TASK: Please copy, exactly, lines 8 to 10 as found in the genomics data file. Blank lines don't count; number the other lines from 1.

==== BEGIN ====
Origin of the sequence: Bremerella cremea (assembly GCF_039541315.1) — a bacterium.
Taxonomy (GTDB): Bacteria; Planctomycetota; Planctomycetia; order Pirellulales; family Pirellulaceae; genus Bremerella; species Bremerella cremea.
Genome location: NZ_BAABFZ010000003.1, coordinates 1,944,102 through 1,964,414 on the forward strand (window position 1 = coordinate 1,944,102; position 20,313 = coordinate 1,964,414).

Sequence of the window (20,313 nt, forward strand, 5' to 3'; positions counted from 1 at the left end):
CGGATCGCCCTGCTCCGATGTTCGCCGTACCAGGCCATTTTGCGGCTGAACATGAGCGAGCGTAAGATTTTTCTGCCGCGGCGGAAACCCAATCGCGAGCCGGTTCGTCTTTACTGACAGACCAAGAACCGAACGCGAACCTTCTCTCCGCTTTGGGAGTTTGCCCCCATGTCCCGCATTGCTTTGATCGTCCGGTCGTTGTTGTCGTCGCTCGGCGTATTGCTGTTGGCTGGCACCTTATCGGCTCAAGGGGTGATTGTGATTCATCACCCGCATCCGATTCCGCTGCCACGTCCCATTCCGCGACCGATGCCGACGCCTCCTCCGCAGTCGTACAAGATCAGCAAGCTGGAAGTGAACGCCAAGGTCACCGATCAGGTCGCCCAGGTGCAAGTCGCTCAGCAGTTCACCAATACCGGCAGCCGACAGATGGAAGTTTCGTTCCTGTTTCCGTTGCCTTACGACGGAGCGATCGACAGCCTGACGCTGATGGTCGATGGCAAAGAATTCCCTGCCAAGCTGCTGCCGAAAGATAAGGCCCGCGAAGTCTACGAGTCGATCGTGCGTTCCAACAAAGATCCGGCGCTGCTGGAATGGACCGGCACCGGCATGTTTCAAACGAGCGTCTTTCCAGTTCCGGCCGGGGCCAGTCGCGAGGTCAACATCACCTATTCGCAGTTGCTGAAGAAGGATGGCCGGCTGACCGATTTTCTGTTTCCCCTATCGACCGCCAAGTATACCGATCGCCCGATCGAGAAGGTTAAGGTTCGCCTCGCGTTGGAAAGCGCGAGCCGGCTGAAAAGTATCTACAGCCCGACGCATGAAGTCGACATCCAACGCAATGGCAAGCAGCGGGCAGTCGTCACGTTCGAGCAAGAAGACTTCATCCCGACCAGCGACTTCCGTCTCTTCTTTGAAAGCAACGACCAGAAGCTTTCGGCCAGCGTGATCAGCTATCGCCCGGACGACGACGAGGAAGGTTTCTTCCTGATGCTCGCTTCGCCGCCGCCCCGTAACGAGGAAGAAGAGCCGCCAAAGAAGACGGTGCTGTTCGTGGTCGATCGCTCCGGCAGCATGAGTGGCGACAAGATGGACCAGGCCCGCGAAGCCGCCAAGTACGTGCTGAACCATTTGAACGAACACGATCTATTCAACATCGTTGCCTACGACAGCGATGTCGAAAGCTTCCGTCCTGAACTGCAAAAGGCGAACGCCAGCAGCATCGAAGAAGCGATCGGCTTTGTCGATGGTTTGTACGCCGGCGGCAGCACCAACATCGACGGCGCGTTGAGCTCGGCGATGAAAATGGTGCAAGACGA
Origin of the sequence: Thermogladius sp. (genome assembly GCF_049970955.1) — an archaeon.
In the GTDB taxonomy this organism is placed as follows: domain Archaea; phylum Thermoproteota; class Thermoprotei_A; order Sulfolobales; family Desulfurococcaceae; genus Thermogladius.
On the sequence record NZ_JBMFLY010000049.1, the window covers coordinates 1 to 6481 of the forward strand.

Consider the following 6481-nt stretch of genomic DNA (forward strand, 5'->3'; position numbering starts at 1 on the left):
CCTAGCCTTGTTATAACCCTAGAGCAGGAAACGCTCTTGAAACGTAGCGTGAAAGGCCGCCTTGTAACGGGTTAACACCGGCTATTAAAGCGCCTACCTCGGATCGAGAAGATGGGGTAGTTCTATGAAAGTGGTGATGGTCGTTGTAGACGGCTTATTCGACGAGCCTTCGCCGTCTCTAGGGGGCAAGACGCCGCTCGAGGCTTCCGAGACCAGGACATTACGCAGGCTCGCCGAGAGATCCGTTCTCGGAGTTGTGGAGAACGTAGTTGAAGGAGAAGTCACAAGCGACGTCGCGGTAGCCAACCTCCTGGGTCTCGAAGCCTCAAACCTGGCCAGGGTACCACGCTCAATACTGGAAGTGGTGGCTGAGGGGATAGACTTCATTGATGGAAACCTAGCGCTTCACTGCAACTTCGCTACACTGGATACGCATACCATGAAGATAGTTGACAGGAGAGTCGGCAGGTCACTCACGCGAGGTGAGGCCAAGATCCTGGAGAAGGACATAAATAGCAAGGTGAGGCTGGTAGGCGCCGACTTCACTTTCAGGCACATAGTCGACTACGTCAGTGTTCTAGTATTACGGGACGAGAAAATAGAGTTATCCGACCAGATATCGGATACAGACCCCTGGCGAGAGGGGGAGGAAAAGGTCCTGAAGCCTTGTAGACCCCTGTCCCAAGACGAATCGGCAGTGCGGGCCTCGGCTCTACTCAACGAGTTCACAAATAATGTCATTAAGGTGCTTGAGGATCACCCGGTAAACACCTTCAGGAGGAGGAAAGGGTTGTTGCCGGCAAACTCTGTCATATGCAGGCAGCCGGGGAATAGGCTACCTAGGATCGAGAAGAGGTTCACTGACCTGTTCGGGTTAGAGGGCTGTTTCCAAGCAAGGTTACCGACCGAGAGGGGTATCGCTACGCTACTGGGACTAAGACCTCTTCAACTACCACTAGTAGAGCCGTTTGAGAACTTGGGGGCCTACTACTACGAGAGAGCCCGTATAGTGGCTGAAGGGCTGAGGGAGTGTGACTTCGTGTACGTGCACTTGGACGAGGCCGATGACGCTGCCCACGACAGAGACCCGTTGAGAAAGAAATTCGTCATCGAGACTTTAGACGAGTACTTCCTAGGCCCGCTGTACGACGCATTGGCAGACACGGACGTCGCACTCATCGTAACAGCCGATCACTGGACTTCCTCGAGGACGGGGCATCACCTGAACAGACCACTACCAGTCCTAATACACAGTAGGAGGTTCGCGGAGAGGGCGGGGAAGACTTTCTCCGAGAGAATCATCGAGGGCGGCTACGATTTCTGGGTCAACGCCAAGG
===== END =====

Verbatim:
On the sequence record NZ_JBMFLY010000049.1, the window covers coordinates 1 to 6481 of the forward strand.

Consider the following 6481-nt stretch of genomic DNA (forward strand, 5'->3'; position numbering starts at 1 on the left):
CCTAGCCTTGTTATAACCCTAGAGCAGGAAACGCTCTTGAAACGTAGCGTGAAAGGCCGCCTTGTAACGGGTTAACACCGGCTATTAAAGCGCCTACCTCGGATCGAGAAGATGGGGTAGTTCTATGAAAGTGGTGATGGTCGTTGTAGACGGCTTATTCGACGAGCCTTCGCCGTCTCTAGGGGGCAAGACGCCGCTCGAGGCTTCCGAGACCAGGACATTACGCAGGCTCGCCGAGAGATCCGTTCTCGGAGTTGTGGAGAACGTAGTTGAAGGAGAAGTCACAAGCGACGTCGCGGTAGCCAACCTCCTGGGTCTCGAAGCCTCAAACCTGGCCAGGGTACCACGCTCAATACTGGAAGTGGTGGCTGAGGGGATAGACTTCATTGATGGAAACCTAGCGCTTCACTGCAACTTCGCTACACTGGATACGCATACCATGAAGATAGTTGACAGGAGAGTCGGCAGGTCACTCACGCGAGGTGAGGCCAAGATCCTGGAGAAGGACATAAATAGCAAGGTGAGGCTGGTAGGCGCCGACTTCACTTTCAGGCACATAGTCGACTACGTCAGTGTTCTAGTATTACGGGACGAGAAAATAGAGTTATCCGACCAGATATCGGATACAGACCCCTGGCGAGAGGGGGAGGAAAAGGTCCTGAAGCCTTGTAGACCCCTGTCCCAAGACGAATCGGCAGTGCGGGCCTCGGCTCTACTCAACGAGTTCACAAATAATGTCATTAAGGTGCTTGAGGATCACCCGGTAAACACCTTCAGGAGGAGGAAAGGGTTGTTGCCGGCAAACTCTGTCATATGCAGGCAGCCGGGGAATAGGCTACCTAGGATCGAGAAGAGGTTCACTGACCTGTTCGGGTTAGAGGGCTGTTTCCAAGCAAGGTTACCGACCGAGAGGGGTATCGCTACGCTACTGGGACTAAGACCTCTTCAACTACCACTAGTAGAGCCGTTTGAGAACTTGGGGGCCTACTACTACGAGAGAGCCCGTATAGTGGCTGAAGGGCTGAGGGAGTGTGACTTCGTGTACGTGCACTTGGACGAGGCCGATGACGCTGCCCACGACAGAGACCCGTTGAGAAAGAAATTCGTCATCGAGACTTTAGACGAGTACTTCCTAGGCCCGCTGTACGACGCATTGGCAGACACGGACGTCGCACTCATCGTAACAGCCGATCACTGGACTTCCTCGAGGACGGGGCATCACCTGAACAGACCACTACCAGTCCTAATACACAGTAGGAGGTTCGCGGAGAGGGCGGGGAAGACTTTCTCCGAGAGAATCATCGAGGGCGGCTACGATTTCTGGGTCAACGCCAAGG